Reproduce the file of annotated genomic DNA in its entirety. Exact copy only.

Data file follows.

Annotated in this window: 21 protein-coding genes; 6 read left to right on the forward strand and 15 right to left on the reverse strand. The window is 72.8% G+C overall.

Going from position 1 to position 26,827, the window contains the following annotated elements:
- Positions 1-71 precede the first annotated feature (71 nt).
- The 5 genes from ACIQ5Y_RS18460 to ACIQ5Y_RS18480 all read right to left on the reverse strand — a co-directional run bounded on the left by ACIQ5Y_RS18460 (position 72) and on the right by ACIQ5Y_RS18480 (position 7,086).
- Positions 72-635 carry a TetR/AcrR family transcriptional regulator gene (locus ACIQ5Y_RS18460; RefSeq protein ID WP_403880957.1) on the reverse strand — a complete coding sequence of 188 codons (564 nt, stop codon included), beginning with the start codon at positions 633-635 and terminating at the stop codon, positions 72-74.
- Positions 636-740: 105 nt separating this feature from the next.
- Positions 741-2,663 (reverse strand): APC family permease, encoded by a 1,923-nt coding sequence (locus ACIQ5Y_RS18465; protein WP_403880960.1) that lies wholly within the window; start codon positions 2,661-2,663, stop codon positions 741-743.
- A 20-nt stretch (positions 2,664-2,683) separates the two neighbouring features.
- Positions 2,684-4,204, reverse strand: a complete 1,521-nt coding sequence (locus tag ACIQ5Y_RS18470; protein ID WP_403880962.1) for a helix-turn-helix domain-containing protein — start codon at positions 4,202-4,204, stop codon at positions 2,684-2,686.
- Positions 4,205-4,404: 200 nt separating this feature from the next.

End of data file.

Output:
Annotated in this window: 21 protein-coding genes; 6 read left to right on the forward strand and 15 right to left on the reverse strand. The window is 72.8% G+C overall.

Going from position 1 to position 26,827, the window contains the following annotated elements:
- Positions 1-71 precede the first annotated feature (71 nt).
- The 5 genes from ACIQ5Y_RS18460 to ACIQ5Y_RS18480 all read right to left on the reverse strand — a co-directional run bounded on the left by ACIQ5Y_RS18460 (position 72) and on the right by ACIQ5Y_RS18480 (position 7,086).
- Positions 72-635 carry a TetR/AcrR family transcriptional regulator gene (locus ACIQ5Y_RS18460; RefSeq protein ID WP_403880957.1) on the reverse strand — a complete coding sequence of 188 codons (564 nt, stop codon included), beginning with the start codon at positions 633-635 and terminating at the stop codon, positions 72-74.
- Positions 636-740: 105 nt separating this feature from the next.
- Positions 741-2,663 (reverse strand): APC family permease, encoded by a 1,923-nt coding sequence (locus ACIQ5Y_RS18465; protein WP_403880960.1) that lies wholly within the window; start codon positions 2,661-2,663, stop codon positions 741-743.
- A 20-nt stretch (positions 2,664-2,683) separates the two neighbouring features.
- Positions 2,684-4,204, reverse strand: a complete 1,521-nt coding sequence (locus tag ACIQ5Y_RS18470; protein ID WP_403880962.1) for a helix-turn-helix domain-containing protein — start codon at positions 4,202-4,204, stop codon at positions 2,684-2,686.
- Positions 4,205-4,404: 200 nt separating this feature from the next.